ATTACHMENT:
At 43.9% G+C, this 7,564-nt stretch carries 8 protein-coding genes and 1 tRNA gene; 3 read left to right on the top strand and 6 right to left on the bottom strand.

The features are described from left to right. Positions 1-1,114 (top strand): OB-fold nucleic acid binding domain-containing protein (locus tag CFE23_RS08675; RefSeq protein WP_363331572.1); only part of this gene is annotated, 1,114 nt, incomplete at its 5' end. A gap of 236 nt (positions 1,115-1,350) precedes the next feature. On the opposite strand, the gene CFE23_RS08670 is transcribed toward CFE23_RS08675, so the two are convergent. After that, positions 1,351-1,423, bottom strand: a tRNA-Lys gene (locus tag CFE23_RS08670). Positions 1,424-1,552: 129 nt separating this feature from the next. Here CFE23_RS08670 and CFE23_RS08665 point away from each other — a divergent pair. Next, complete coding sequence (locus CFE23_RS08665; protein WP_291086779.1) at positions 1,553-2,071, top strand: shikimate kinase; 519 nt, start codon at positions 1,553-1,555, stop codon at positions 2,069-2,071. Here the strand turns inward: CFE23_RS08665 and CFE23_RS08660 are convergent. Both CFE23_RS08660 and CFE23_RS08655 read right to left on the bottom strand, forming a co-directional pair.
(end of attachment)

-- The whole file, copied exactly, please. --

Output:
At 43.9% G+C, this 7,564-nt stretch carries 8 protein-coding genes and 1 tRNA gene; 3 read left to right on the top strand and 6 right to left on the bottom strand.

The features are described from left to right. Positions 1-1,114 (top strand): OB-fold nucleic acid binding domain-containing protein (locus tag CFE23_RS08675; RefSeq protein WP_363331572.1); only part of this gene is annotated, 1,114 nt, incomplete at its 5' end. A gap of 236 nt (positions 1,115-1,350) precedes the next feature. On the opposite strand, the gene CFE23_RS08670 is transcribed toward CFE23_RS08675, so the two are convergent. After that, positions 1,351-1,423, bottom strand: a tRNA-Lys gene (locus tag CFE23_RS08670). Positions 1,424-1,552: 129 nt separating this feature from the next. Here CFE23_RS08670 and CFE23_RS08665 point away from each other — a divergent pair. Next, complete coding sequence (locus CFE23_RS08665; protein WP_291086779.1) at positions 1,553-2,071, top strand: shikimate kinase; 519 nt, start codon at positions 1,553-1,555, stop codon at positions 2,069-2,071. Here the strand turns inward: CFE23_RS08665 and CFE23_RS08660 are convergent. Both CFE23_RS08660 and CFE23_RS08655 read right to left on the bottom strand, forming a co-directional pair.